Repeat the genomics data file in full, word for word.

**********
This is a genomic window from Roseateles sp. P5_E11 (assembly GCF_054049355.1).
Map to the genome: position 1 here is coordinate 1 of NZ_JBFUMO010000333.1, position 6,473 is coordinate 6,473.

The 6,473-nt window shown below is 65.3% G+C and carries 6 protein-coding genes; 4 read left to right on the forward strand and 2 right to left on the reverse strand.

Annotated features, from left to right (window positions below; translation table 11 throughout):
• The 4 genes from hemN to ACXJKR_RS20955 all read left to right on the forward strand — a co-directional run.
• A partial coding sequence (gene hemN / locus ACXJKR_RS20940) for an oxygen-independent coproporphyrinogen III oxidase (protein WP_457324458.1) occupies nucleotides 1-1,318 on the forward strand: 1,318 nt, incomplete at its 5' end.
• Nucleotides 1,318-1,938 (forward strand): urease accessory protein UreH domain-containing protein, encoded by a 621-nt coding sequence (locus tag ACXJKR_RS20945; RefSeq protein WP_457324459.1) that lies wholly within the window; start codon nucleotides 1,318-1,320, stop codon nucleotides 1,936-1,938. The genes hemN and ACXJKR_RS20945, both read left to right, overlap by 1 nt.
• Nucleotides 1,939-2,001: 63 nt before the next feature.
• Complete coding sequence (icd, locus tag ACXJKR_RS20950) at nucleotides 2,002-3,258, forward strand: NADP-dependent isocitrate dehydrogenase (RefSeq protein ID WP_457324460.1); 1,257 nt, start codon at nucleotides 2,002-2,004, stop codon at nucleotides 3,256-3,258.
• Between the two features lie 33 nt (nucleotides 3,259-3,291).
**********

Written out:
This is a genomic window from Roseateles sp. P5_E11 (assembly GCF_054049355.1).
Map to the genome: position 1 here is coordinate 1 of NZ_JBFUMO010000333.1, position 6,473 is coordinate 6,473.

The 6,473-nt window shown below is 65.3% G+C and carries 6 protein-coding genes; 4 read left to right on the forward strand and 2 right to left on the reverse strand.

Annotated features, from left to right (window positions below; translation table 11 throughout):
• The 4 genes from hemN to ACXJKR_RS20955 all read left to right on the forward strand — a co-directional run.
• A partial coding sequence (gene hemN / locus ACXJKR_RS20940) for an oxygen-independent coproporphyrinogen III oxidase (protein WP_457324458.1) occupies nucleotides 1-1,318 on the forward strand: 1,318 nt, incomplete at its 5' end.
• Nucleotides 1,318-1,938 (forward strand): urease accessory protein UreH domain-containing protein, encoded by a 621-nt coding sequence (locus tag ACXJKR_RS20945; RefSeq protein WP_457324459.1) that lies wholly within the window; start codon nucleotides 1,318-1,320, stop codon nucleotides 1,936-1,938. The genes hemN and ACXJKR_RS20945, both read left to right, overlap by 1 nt.
• Nucleotides 1,939-2,001: 63 nt before the next feature.
• Complete coding sequence (icd, locus tag ACXJKR_RS20950) at nucleotides 2,002-3,258, forward strand: NADP-dependent isocitrate dehydrogenase (RefSeq protein ID WP_457324460.1); 1,257 nt, start codon at nucleotides 2,002-2,004, stop codon at nucleotides 3,256-3,258.
• Between the two features lie 33 nt (nucleotides 3,259-3,291).